Local Artists Commemorate Haiti Earthquake with Little Haiti Mural

Today marks the year anniversary of the earthquake that devastated Haiti. The 7.0 magnitude quake took the lives of over 230,000 people, injured 300,000 and left hundreds of thousands homeless. This catastrophe brought international attention to this small country and the world has come to its aid.

With the heavy Haitian presence in the South Florida community, our city was seriously affected. Now, a year later, the community is coming together again to commemorate the lives of those who were taken in the quake. The MLK Community Mural Project, along with 12 local artists from Haiti and Miami and several local students, are painting a 5,0000-square-foot mural on 79th Street and Northeast Second Avenue, in the heart of Little Haiti.

The mural shows the history of Haiti and contains imagery that is vital

to the country's heritage: the hand of god, voodoo, the periodic table,

the Haitian flag, and the first Haitian slave. The goal of the project

is to display a positive message to the community.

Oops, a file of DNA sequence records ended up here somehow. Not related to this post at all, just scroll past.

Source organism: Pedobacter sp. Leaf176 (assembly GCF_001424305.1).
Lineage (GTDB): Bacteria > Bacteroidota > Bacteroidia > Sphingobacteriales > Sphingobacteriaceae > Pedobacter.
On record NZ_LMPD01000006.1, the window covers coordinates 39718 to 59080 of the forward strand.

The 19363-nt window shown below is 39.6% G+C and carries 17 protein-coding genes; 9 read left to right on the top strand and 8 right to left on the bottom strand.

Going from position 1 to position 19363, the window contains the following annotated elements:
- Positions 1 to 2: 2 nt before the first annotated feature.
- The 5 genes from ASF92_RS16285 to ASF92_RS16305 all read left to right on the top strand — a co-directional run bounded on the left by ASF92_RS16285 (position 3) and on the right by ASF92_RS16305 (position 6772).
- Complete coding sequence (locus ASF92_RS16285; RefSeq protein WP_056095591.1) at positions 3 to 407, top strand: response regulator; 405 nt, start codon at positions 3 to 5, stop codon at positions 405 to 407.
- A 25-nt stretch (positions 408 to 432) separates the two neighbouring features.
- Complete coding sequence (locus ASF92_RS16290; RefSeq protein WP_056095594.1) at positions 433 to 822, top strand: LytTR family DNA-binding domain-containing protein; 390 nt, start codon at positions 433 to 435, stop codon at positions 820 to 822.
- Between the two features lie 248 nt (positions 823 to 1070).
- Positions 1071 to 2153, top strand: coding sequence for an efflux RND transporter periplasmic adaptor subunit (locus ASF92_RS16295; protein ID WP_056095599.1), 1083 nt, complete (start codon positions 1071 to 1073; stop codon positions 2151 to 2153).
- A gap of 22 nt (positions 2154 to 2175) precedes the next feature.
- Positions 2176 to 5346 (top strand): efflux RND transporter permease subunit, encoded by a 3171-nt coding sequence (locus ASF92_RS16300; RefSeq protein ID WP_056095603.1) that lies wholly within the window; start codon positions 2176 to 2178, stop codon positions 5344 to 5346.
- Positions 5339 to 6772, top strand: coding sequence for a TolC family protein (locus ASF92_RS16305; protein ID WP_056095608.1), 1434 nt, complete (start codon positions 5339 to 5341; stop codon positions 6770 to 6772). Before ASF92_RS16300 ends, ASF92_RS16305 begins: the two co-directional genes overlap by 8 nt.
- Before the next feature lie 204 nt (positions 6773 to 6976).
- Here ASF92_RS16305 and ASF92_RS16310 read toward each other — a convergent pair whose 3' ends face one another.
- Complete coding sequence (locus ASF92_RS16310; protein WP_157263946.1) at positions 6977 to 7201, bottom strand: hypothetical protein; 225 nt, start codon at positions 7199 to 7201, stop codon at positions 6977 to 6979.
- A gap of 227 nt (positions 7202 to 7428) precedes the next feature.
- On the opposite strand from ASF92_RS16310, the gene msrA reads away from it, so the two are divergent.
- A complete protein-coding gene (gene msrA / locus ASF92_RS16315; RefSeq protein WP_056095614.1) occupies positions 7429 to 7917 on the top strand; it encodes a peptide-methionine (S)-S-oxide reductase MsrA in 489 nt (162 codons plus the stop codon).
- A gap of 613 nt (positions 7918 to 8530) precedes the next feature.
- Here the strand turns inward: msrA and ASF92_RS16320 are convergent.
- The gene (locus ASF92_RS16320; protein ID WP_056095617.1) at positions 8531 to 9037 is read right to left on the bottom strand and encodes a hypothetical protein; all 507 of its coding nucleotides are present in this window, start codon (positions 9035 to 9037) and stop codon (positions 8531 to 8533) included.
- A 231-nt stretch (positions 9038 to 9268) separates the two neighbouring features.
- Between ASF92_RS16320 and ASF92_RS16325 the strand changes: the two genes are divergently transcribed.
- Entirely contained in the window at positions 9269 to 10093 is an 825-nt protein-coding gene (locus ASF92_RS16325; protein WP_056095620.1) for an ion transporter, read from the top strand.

The MLK Community Mural Project is an international program that has

produced more than 250 murals in the U.S. and worldwide, including

Haiti. They are working on 25 murals in Haiti and are employing 7,400

Haitians through their partnership with the United Nations. They teamed

up with the Little Haiti Optimist Club to collect local artists and

students to work on the project.

One of the lead artists, Kevin Morris, has lived in Little Haiti for

over 20 years. Morris is working with local students to create this

institution in his community. He has seen a lot of turmoil and

uncertainty amongst its people and is glad that he can give back some

his talents. "I think the people are grateful for this, since this came

from the heart. I think MLK hit the nail on the head; we have everything

in here, past present, and future. And they've been showing love

throughout the whole thing. It's definitely a beautiful thing."

The mural will be unveiled at 7925 NE Second Ave today at 5:30 p.m. after a candlelight ceremony.  

-- Joy Taylor

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Miami New Times staff